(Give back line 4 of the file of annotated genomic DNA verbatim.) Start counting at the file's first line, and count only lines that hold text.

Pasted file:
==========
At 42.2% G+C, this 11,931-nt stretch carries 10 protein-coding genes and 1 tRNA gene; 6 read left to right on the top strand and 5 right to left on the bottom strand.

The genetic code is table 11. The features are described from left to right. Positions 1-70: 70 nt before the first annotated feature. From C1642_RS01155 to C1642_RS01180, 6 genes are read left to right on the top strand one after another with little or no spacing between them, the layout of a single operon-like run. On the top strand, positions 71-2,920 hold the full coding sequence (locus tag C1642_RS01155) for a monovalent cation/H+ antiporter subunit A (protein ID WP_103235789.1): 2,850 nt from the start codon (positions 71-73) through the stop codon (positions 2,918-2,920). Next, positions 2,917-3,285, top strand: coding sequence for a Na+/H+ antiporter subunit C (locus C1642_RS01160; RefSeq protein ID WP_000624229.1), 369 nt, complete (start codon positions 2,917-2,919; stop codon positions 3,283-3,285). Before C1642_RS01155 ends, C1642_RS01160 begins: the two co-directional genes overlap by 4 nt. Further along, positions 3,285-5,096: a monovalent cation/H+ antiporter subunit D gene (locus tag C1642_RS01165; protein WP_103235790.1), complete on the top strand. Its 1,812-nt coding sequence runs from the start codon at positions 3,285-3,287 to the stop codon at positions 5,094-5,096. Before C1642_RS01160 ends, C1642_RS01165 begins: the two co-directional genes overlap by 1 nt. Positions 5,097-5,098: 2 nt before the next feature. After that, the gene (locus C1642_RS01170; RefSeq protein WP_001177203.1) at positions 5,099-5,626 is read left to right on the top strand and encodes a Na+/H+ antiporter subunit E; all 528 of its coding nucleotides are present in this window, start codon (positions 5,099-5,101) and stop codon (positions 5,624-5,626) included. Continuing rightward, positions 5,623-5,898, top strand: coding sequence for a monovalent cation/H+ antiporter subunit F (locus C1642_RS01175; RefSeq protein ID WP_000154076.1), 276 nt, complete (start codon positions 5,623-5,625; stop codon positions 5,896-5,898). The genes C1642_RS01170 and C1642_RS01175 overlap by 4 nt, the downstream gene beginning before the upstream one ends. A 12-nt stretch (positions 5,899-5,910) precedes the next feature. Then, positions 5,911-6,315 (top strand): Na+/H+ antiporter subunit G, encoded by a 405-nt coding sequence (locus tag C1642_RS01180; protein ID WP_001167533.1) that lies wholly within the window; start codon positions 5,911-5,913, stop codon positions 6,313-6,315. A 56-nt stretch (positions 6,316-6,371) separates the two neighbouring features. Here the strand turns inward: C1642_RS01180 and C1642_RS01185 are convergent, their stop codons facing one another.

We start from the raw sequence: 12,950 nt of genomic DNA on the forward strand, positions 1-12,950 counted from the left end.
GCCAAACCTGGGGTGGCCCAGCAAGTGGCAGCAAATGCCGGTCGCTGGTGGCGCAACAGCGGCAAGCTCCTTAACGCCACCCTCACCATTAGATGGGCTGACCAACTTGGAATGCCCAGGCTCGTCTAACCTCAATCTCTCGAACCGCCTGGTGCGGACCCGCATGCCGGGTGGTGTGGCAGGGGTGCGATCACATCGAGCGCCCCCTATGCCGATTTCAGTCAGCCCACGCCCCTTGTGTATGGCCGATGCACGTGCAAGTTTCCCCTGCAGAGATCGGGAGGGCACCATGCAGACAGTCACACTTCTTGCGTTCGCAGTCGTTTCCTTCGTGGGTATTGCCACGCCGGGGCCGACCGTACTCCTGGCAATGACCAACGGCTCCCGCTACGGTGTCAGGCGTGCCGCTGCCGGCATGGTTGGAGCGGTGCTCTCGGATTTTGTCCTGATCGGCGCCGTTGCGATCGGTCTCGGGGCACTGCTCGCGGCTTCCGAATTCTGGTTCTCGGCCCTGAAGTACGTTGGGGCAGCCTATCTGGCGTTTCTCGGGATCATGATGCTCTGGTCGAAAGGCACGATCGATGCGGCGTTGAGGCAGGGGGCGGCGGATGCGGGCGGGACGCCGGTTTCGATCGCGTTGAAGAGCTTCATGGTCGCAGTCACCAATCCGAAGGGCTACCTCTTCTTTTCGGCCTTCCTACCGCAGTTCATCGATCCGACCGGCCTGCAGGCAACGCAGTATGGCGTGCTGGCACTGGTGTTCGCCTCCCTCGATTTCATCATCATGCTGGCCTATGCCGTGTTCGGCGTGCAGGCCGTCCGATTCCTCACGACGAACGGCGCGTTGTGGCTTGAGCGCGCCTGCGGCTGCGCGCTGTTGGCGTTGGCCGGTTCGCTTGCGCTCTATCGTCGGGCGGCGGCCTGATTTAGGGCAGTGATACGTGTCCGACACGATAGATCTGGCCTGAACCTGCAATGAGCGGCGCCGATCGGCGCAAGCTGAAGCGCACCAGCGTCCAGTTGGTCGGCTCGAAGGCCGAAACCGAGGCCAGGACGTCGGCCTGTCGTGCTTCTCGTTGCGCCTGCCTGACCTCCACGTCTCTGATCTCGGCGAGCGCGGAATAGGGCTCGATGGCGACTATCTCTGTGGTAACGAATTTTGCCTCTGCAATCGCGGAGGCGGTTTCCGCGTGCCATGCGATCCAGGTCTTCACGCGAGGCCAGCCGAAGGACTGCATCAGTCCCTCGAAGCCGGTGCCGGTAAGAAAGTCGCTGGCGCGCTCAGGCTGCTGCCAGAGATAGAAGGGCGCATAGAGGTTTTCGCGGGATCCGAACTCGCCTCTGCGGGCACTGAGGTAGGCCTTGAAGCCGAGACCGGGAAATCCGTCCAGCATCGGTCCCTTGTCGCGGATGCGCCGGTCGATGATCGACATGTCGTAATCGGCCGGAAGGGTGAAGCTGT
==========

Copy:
GCCAAACCTGGGGTGGCCCAGCAAGTGGCAGCAAATGCCGGTCGCTGGTGGCGCAACAGCGGCAAGCTCCTTAACGCCACCCTCACCATTAGATGGGCTGACCAACTTGGAATGCCCAGGCTCGTCTAACCTCAATCTCTCGAACCGCCTGGTGCGGACCCGCATGCCGGGTGGTGTGGCAGGGGTGCGATCACATCGAGCGCCCCCTATGCCGATTTCAGTCAGCCCACGCCCCTTGTGTATGGCCGATGCACGTGCAAGTTTCCCCTGCAGAGATCGGGAGGGCACCATGCAGACAGTCACACTTCTTGCGTTCGCAGTCGTTTCCTTCGTGGGTATTGCCACGCCGGGGCCGACCGTACTCCTGGCAATGACCAACGGCTCCCGCTACGGTGTCAGGCGTGCCGCTGCCGGCATGGTTGGAGCGGTGCTCTCGGATTTTGTCCTGATCGGCGCCGTTGCGATCGGTCTCGGGGCACTGCTCGCGGCTTCCGAATTCTGGTTCTCGGCCCTGAAGTACGTTGGGGCAGCCTATCTGGCGTTTCTCGGGATCATGATGCTCTGGTCGAAAGGCACGATCGATGCGGCGTTGAGGCAGGGGGCGGCGGATGCGGGCGGGACGCCGGTTTCGATCGCGTTGAAGAGCTTCATGGTCGCAGTCACCAATCCGAAGGGCTACCTCTTCTTTTCGGCCTTCCTACCGCAGTTCATCGATCCGACCGGCCTGCAGGCAACGCAGTATGGCGTGCTGGCACTGGTGTTCGCCTCCCTCGATTTCATCATCATGCTGGCCTATGCCGTGTTCGGCGTGCAGGCCGTCCGATTCCTCACGACGAACGGCGCGTTGTGGCTTGAGCGCGCCTGCGGCTGCGCGCTGTTGGCGTTGGCCGGTTCGCTTGCGCTCTATCGTCGGGCGGCGGCCTGATTTAGGGCAGTGATACGTGTCCGACACGATAGATCTGGCCTGAACCTGCAATGAGCGGCGCCGATCGGCGCAAGCTGAAGCGCACCAGCGTCCAGTTGGTCGGCTCGAAGGCCGAAACCGAGGCCAGGACGTCGGCCTGTCGTGCTTCTCGTTGCGCCTGCCTGACCTCCACGTCTCTGATCTCGGCGAGCGCGGAATAGGGCTCGATGGCGACTATCTCTGTGGTAACGAATTTTGCCTCTGCAATCGCGGAGGCGGTTTCCGCGTGCCATGCGATCCAGGTCTTCACGCGAGGCCAGCCGAAGGACTGCATCAGTCCCTCGAAGCCGGTGCCGGTAAGAAAGTCGCTGGCGCGCTCAGGCTGCTGCCAGAGATAGAAGGGCGCATAGAGGTTTTCGCGGGATCCGAACTCGCCTCTGCGGGCACTGAGGTAGGCCTTGAAGCCGAGACCGGGAAATCCGTCCAGCATCGGTCCCTTGTCGCGGATGCGCCGGTCGATGATCGACATGTCGTAATCGGCCGGAAGGGTGAAGCTGT